Worldwide Midrange Server Revenues Shrink 10% in 1999, According to IDC
FRAMINGHAM, MASS., FEBRUARY 23, 2000 — Revenues in the worldwide midrange server market took a dive in 1999, dropping 10% from $17.6 million in 1998 to just under $15.9 million. However, the market is expected to rebound slightly during 2000, according to a new IDC bulletin, 1999 Midrange Server Year in Review: It's Not Just About Y2K. IDC classifies servers priced from $100,000 to $1 million as midrange.
"A number of factors conspired to cause revenues in the worldwide midrange server market to contract during 1999," said Lloyd Cohen, director of worldwide market analysis within IDC's Commercial Systems and Servers research program. "These factors included Y2K-related computer lock downs at large corporate sites, pricing pressure, product transitions, weakening sales of IBM midrange servers, and declining sales by second-tier vendors. However, the market is poised for growth – albeit small – provided that the U.S. and European economies remain strong, the Japanese economy continues to rebound, and demand for midrange servers used as Internet engines continues unabated."
In 1999, the top two vendors in the market, IBM and Hewlett-Packard, experienced 12% and 5% losses, respectively. Both were hampered by aging products, but have taken steps to correct the problem by introducing new products.
The number three and four vendors, Sun Microsystems and Compaq, meanwhile, bucked the market's downward trend. Sun's revenues increased 24% while Compaq's grew almost 18%. "One of Sun's greatest strengths is the fact that its product line was stable and focused – maybe even enhanced – during 1999," said Jean Bozman, director for IDC's Commercial Systems and Servers research program. Sun recently introduced a financial division, Sun Microsystems Finance. "Sun can use its financial group as a weapon against its chief server competitors, IBM, HP, and Compaq, all of which have significant financial arms that encourage corporate purchases of large server equipment," Bozman added.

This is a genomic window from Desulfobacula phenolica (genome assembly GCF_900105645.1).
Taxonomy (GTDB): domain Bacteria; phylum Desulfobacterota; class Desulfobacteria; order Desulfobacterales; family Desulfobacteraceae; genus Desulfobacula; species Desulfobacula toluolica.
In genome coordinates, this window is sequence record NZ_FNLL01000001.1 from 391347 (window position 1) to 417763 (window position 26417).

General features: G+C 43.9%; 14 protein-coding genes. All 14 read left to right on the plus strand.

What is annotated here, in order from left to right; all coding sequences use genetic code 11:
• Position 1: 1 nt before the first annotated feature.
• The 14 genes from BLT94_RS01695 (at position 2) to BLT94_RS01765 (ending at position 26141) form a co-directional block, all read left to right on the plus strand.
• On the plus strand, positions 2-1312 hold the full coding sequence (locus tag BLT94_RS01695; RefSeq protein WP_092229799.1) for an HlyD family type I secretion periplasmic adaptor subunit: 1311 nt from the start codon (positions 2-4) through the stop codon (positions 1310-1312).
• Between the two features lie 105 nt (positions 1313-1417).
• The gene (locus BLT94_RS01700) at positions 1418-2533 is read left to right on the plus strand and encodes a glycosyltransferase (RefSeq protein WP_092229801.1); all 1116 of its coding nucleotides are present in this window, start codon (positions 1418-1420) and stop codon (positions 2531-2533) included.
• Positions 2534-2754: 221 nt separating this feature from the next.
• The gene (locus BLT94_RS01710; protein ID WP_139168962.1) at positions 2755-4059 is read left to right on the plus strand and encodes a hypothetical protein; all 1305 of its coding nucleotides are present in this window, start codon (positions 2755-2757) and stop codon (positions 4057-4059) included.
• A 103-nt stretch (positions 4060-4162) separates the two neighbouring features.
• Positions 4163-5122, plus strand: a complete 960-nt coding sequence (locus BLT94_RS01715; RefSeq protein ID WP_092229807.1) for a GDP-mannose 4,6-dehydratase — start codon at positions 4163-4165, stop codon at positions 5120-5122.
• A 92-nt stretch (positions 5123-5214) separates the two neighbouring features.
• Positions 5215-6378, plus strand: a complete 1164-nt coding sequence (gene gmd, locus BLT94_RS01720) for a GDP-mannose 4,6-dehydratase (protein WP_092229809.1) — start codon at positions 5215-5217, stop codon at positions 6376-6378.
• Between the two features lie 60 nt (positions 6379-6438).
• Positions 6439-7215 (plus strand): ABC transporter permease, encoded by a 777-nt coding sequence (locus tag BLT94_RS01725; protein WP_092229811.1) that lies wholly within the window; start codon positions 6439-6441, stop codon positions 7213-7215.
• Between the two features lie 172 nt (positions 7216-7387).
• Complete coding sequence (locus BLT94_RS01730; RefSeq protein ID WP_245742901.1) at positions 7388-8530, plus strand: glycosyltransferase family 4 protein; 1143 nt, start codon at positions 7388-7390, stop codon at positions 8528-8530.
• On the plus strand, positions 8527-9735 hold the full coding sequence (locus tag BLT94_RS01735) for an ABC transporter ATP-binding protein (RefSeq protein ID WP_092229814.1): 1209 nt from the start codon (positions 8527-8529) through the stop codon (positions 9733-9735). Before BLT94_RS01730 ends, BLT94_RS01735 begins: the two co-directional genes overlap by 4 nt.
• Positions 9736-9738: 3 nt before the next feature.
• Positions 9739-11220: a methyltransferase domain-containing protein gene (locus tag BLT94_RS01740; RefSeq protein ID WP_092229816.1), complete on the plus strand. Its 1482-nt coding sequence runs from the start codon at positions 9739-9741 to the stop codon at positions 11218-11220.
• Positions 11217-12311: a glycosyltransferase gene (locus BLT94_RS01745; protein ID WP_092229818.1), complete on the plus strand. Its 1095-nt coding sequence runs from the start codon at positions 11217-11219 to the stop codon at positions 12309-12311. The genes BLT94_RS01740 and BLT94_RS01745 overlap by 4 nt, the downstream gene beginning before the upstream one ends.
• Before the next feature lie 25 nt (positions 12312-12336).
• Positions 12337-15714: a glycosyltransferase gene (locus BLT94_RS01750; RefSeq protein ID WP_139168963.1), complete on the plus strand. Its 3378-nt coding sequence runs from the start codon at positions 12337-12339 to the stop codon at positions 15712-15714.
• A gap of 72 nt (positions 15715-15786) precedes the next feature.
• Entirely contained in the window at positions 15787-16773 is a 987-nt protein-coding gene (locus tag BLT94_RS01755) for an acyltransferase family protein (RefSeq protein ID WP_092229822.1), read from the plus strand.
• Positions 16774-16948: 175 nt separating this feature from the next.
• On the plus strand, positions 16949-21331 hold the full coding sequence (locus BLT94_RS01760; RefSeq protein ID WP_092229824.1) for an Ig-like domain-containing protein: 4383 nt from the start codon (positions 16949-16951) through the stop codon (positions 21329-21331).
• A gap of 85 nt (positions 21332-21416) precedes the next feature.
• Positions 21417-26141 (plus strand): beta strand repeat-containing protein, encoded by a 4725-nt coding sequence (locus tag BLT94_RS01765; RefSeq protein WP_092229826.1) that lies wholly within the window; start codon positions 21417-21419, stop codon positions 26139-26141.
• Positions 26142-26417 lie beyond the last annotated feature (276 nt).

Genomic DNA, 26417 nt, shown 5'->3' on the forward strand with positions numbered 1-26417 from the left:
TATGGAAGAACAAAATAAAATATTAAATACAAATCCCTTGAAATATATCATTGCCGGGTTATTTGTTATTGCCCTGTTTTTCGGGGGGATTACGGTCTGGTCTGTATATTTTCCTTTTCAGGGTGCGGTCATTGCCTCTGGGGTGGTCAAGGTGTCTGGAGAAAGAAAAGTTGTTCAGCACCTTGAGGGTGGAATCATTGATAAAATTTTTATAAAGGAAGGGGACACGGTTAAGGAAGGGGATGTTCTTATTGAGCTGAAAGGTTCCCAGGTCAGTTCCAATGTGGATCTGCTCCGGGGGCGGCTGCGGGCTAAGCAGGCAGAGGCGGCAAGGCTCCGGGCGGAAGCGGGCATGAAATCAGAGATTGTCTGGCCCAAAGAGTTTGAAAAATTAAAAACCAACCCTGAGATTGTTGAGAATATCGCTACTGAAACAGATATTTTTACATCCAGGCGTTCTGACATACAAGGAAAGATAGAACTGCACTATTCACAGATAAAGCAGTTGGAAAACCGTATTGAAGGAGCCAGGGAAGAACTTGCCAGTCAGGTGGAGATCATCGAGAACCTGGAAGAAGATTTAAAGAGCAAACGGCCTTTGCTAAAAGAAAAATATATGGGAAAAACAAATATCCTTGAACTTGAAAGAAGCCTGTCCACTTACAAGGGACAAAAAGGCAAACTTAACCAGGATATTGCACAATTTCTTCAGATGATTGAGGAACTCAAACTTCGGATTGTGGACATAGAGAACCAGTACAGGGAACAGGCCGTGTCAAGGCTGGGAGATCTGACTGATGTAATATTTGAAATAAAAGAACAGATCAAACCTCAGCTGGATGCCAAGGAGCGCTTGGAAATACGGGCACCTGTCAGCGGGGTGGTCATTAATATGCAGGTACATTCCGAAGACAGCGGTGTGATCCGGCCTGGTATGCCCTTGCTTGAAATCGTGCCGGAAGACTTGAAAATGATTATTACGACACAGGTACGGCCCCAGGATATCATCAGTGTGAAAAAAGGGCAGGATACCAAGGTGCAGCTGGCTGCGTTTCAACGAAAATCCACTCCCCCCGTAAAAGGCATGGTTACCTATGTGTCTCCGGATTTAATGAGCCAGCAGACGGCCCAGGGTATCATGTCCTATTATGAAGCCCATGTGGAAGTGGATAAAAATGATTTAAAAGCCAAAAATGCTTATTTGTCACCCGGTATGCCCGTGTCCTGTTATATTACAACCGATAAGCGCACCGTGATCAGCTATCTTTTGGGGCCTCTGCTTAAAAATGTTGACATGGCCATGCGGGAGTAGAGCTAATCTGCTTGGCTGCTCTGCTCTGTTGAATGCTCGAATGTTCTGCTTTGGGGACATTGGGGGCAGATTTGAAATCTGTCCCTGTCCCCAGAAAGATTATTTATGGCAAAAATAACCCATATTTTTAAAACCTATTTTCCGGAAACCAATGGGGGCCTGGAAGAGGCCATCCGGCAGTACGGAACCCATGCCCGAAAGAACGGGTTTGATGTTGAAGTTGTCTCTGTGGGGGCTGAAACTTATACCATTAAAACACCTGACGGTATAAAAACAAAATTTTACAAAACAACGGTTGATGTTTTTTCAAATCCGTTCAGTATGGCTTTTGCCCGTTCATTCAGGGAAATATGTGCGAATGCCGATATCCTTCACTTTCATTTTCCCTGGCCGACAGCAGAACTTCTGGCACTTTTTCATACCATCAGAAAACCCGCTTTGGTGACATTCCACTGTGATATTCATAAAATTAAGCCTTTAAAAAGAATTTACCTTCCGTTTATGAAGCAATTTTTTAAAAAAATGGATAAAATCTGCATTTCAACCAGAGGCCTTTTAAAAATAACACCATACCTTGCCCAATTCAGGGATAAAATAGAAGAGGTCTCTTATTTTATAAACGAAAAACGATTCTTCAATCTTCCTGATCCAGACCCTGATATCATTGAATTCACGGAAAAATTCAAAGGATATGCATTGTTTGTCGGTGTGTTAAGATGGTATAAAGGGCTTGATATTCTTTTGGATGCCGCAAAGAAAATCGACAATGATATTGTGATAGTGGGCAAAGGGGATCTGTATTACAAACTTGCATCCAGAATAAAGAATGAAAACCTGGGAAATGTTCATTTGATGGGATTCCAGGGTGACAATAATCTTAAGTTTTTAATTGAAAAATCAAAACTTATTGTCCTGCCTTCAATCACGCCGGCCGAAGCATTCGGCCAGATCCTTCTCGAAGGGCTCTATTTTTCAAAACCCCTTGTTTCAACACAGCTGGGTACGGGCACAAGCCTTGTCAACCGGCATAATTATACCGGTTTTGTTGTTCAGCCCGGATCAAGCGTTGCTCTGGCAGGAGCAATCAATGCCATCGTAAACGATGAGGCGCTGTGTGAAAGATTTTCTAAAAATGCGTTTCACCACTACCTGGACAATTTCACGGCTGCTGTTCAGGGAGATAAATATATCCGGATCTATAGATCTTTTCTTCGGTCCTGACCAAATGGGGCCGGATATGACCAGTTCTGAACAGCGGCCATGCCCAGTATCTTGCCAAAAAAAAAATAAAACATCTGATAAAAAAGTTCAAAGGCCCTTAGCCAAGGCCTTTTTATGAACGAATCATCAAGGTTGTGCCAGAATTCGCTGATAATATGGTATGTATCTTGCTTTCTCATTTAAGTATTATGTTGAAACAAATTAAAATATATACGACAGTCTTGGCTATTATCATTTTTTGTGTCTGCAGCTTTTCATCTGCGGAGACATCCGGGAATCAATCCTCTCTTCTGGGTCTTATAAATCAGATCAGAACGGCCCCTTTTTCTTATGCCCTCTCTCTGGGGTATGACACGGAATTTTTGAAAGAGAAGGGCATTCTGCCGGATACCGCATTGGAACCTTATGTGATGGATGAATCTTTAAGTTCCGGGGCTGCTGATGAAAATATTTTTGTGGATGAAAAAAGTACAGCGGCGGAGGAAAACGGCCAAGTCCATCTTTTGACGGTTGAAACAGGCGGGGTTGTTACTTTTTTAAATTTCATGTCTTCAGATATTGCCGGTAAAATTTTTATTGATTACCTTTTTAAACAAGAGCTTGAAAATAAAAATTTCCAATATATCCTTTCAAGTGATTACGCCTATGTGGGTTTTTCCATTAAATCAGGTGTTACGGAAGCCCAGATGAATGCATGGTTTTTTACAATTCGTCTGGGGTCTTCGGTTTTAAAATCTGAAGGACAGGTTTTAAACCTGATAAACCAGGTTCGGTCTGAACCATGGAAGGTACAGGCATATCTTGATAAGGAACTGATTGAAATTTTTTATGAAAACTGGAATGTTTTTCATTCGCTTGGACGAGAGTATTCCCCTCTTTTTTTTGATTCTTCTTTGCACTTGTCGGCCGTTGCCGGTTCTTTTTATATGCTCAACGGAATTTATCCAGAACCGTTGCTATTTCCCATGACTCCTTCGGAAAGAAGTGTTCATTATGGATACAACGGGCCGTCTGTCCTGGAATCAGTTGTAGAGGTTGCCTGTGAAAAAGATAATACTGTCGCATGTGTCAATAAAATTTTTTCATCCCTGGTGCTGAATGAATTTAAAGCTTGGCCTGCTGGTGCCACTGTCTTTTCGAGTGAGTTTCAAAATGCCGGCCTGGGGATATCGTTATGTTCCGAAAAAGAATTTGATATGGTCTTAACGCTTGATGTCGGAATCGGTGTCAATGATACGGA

IDC is optimistic the worldwide midrange server market will recover in 2000. One of the reasons for the optimism is increasing demand for back-end midrange Internet servers, which act as database-hosting, centralized servers that support hundreds of end users accessing Internet or ecommerce applications in addition to traditional business applications. "The pull from end users accessing the Internet will boost midrange server growth in the mega-datacenters being built by ecommerce sites, Internet service providers, and application service providers," Cohen said. Another factor for optimism regarding renewed midrange server growth is the trend toward server consolidation.
IDC's new report, 1999 Midrange Server Year in Review: It's Not Just About Y2K (IDC #B21280) reviews the midrange server market performance in 1999. It shows vendors 1997-1999 revenues for the midrange server market as well as for the overall server market. Additionally, the report discusses individual vendor performances and market trends. To order a copy, contact Patrick Steeves at 1-800-343-4952, ext. 6787 or at firstname.lastname@example.org.
IDC delivers dependable, relevant, and high-impact data and insight on information technology to help organizations make sound business and technology decisions. IDC forecasts worldwide IT markets and technology trends and analyzes IT products and vendors, using a combination of rigorous primary research and in-depth competitive analysis. IDC is committed to providing global research with local content through more than 500 analysts in 43 countries worldwide. IDC's customers comprise the world's leading IT suppliers, IT organizations, and the financial community. Additional information can be found at http://www.idc.com.
IDC is a division of International Data Group, the world's leading IT media, research, and exposition company.
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